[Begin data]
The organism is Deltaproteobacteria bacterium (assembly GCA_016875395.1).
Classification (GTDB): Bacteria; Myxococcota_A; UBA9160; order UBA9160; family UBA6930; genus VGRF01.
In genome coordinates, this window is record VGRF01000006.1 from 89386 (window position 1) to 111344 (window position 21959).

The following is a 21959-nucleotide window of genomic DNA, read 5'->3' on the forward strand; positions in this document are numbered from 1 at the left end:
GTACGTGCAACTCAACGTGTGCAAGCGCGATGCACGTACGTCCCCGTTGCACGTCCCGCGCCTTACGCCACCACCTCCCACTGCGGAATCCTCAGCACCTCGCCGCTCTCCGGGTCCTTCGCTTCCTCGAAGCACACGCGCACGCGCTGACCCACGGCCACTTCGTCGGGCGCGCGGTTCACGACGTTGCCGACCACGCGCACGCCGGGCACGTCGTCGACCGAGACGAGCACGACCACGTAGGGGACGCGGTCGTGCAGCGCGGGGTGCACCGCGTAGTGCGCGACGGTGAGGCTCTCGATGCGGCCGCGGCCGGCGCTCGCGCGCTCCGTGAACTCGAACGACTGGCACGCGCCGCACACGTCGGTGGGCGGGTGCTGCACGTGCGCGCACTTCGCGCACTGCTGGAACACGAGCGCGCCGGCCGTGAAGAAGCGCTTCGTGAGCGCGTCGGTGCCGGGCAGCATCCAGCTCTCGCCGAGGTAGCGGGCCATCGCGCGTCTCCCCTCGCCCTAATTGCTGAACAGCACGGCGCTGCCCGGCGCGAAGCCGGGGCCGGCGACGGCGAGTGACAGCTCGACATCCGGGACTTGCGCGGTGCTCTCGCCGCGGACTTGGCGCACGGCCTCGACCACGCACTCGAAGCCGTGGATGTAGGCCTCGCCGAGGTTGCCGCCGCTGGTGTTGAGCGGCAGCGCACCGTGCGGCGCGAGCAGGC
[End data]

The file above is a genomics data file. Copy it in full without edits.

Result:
The organism is Deltaproteobacteria bacterium (assembly GCA_016875395.1).
Classification (GTDB): Bacteria; Myxococcota_A; UBA9160; order UBA9160; family UBA6930; genus VGRF01.
In genome coordinates, this window is record VGRF01000006.1 from 89386 (window position 1) to 111344 (window position 21959).

The following is a 21959-nucleotide window of genomic DNA, read 5'->3' on the forward strand; positions in this document are numbered from 1 at the left end:
GTACGTGCAACTCAACGTGTGCAAGCGCGATGCACGTACGTCCCCGTTGCACGTCCCGCGCCTTACGCCACCACCTCCCACTGCGGAATCCTCAGCACCTCGCCGCTCTCCGGGTCCTTCGCTTCCTCGAAGCACACGCGCACGCGCTGACCCACGGCCACTTCGTCGGGCGCGCGGTTCACGACGTTGCCGACCACGCGCACGCCGGGCACGTCGTCGACCGAGACGAGCACGACCACGTAGGGGACGCGGTCGTGCAGCGCGGGGTGCACCGCGTAGTGCGCGACGGTGAGGCTCTCGATGCGGCCGCGGCCGGCGCTCGCGCGCTCCGTGAACTCGAACGACTGGCACGCGCCGCACACGTCGGTGGGCGGGTGCTGCACGTGCGCGCACTTCGCGCACTGCTGGAACACGAGCGCGCCGGCCGTGAAGAAGCGCTTCGTGAGCGCGTCGGTGCCGGGCAGCATCCAGCTCTCGCCGAGGTAGCGGGCCATCGCGCGTCTCCCCTCGCCCTAATTGCTGAACAGCACGGCGCTGCCCGGCGCGAAGCCGGGGCCGGCGACGGCGAGTGACAGCTCGACATCCGGGACTTGCGCGGTGCTCTCGCCGCGGACTTGGCGCACGGCCTCGACCACGCACTCGAAGCCGTGGATGTAGGCCTCGCCGAGGTTGCCGCCGCTGGTGTTGAGCGGCAGCGCACCGTGCGGCGCGAGCAGGC